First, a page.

True Notebooks is the story of high-risk offenders in LA’s Central Juvenile Hall exposing their vulnerable selves in a writing class. This one opportunity to share their thoughts literally gives the few who attend room to breathe and a window to the sky instead of a tenebrous 10 by 12 cell abutting a brick wall. For their efforts, the prisoners unearth pain and fear and find joy and understanding. Salzman pens the sojourn without pity, emitting the raw energy of these prisoners, showing through his eyes and their voices that they are like so many teenagers we know…they think about girls incessantly, they clown around, they make mistakes, they have yet to discover their true selves. The author moves through scenes with dexterity as he shares his journey in a world not his own while contextualizing the stories of his students for whom life is a sentence not an abstraction and endings are rarely happy. Read True Notebooks and remember that life is less black and white but so many shades in between.
Plum Bun by Jessie Redmon Fauset is a fairy-tale-like story told in the context of the complex realities of early to mid 20th century America. Set in Philadelphia and New York City, this novel is crafted with such subtlety that the casual reader may miss the depth of knowledge and life that brims below the daintily espoused language. Although she approaches despotism at some points, the author, in the voice of the omniscient narrator, builds trust with adeptly evinced setting and insight and, at times, just as deftly misleads the reader. Minor roles are made vital when Fauset presents them with all their flaws and ornament. The word “propinquity,” employed several (or one too many) times, serves as a metaphor for the protagonist and for the novel: while close in proximity and forthright in words and deeds, both are obscured as their deeper selves remain veiled to the inattentive eye. This coming of age novel takes the structure of a nursery rhyme and fills it with the stuff of life—hope, disappointment, irony, wisdom—and reminds us that each moment of the journey is a worthwhile one.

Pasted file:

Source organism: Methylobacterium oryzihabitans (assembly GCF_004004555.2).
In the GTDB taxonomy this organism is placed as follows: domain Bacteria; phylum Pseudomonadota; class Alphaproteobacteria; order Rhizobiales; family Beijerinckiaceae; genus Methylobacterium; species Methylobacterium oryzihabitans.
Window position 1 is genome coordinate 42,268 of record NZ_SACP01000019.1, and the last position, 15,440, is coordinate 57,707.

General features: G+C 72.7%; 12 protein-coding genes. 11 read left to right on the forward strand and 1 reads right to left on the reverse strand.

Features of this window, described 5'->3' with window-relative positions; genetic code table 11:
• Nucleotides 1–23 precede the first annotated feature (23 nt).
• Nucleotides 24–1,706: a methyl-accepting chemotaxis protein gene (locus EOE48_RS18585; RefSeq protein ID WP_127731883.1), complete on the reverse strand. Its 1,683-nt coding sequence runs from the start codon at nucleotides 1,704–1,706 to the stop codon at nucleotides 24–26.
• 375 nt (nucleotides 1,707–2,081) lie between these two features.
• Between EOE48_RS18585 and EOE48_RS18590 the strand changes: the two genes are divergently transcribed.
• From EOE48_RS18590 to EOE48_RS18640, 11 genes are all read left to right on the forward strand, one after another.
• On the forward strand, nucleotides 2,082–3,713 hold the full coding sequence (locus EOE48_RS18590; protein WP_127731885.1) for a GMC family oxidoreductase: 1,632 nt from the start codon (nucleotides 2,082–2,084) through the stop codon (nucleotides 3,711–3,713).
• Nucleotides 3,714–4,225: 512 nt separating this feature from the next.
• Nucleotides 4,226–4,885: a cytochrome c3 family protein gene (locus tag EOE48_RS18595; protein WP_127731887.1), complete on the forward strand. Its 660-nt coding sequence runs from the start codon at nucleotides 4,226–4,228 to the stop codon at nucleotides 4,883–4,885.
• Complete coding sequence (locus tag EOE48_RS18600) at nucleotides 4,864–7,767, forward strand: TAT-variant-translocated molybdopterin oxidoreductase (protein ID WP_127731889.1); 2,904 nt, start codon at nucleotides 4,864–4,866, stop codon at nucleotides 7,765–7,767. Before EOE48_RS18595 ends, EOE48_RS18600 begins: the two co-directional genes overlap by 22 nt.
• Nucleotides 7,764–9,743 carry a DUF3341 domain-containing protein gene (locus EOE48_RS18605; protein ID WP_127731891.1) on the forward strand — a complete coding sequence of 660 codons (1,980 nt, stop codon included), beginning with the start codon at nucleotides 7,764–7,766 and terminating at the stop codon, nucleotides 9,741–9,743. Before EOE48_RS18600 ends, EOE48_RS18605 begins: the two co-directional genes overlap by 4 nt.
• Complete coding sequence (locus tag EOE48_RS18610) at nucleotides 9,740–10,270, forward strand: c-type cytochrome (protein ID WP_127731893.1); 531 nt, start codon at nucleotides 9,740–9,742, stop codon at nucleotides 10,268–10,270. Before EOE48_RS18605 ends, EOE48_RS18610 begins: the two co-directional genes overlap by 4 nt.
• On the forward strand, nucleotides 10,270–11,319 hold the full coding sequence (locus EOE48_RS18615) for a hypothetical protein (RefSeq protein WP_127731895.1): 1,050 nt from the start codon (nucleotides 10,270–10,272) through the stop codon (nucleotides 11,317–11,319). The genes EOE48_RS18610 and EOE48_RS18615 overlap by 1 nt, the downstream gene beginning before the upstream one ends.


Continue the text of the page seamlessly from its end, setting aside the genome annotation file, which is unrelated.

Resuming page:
To Market, To Market,
To Market, To Market,
To Buy a Plum Bun;
Home again, Home again,
Market is done.
The Social Meaning of Language brings together the sibling sciences—psychology, sociology, anthropology, and all their compound and hyphenated forms—to discuss linguistics as a social science or, as it is now commonly known but was still emerging as at the time of its publication in 1971, sociolinguistics. (Yes, I know. Really.) This book collects and argues the ideas of the –ologists, men today’s students might google on their smart phones just before class. It examines how and why our speech functions range from unconscious to deliberate choices as we attempt to communicate with others who interpret our coded messages as intended and sometimes in unexpected ways. This surprisingly mod little book of complex ideas is valuable as a reminder that many textbook “facts” are not so much facts as accepted notions. Ideas like multi-dialectal speakers and second language acquisition theory—current terms in the field—are postulated and countered by the originators of the conceptions and their contemporaries. Such in-depth discussion will be especially appreciated by the student seriously studying the stuff of language and the social science enthusiast (if there is such a thing). Engage your left temporal lobe and peruse The Social Meaning of Language.
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